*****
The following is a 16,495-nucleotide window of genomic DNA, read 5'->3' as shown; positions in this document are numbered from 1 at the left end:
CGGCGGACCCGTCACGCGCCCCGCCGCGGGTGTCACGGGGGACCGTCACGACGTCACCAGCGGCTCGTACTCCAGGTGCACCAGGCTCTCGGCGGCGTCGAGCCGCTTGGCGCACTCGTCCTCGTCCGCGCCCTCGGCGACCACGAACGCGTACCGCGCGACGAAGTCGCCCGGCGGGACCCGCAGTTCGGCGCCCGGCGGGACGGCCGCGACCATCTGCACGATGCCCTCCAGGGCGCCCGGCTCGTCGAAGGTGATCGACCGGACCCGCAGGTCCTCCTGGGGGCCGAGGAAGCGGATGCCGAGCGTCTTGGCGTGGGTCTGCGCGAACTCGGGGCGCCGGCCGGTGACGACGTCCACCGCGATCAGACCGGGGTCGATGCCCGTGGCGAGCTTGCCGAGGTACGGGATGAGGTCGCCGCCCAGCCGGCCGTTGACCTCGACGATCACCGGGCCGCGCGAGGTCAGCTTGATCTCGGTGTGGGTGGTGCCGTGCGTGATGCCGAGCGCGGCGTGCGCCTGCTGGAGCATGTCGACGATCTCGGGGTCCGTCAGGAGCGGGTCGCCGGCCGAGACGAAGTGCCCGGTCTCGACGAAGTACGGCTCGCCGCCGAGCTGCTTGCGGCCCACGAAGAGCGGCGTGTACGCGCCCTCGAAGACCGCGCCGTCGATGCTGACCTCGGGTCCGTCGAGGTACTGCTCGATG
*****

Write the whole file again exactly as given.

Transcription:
The following is a 16,495-nucleotide window of genomic DNA, read 5'->3' as shown; positions in this document are numbered from 1 at the left end:
CGGCGGACCCGTCACGCGCCCCGCCGCGGGTGTCACGGGGGACCGTCACGACGTCACCAGCGGCTCGTACTCCAGGTGCACCAGGCTCTCGGCGGCGTCGAGCCGCTTGGCGCACTCGTCCTCGTCCGCGCCCTCGGCGACCACGAACGCGTACCGCGCGACGAAGTCGCCCGGCGGGACCCGCAGTTCGGCGCCCGGCGGGACGGCCGCGACCATCTGCACGATGCCCTCCAGGGCGCCCGGCTCGTCGAAGGTGATCGACCGGACCCGCAGGTCCTCCTGGGGGCCGAGGAAGCGGATGCCGAGCGTCTTGGCGTGGGTCTGCGCGAACTCGGGGCGCCGGCCGGTGACGACGTCCACCGCGATCAGACCGGGGTCGATGCCCGTGGCGAGCTTGCCGAGGTACGGGATGAGGTCGCCGCCCAGCCGGCCGTTGACCTCGACGATCACCGGGCCGCGCGAGGTCAGCTTGATCTCGGTGTGGGTGGTGCCGTGCGTGATGCCGAGCGCGGCGTGCGCCTGCTGGAGCATGTCGACGATCTCGGGGTCCGTCAGGAGCGGGTCGCCGGCCGAGACGAAGTGCCCGGTCTCGACGAAGTACGGCTCGCCGCCGAGCTGCTTGCGGCCCACGAAGAGCGGCGTGTACGCGCCCTCGAAGACCGCGCCGTCGATGCTGACCTCGGGTCCGTCGAGGTACTGCTCGATG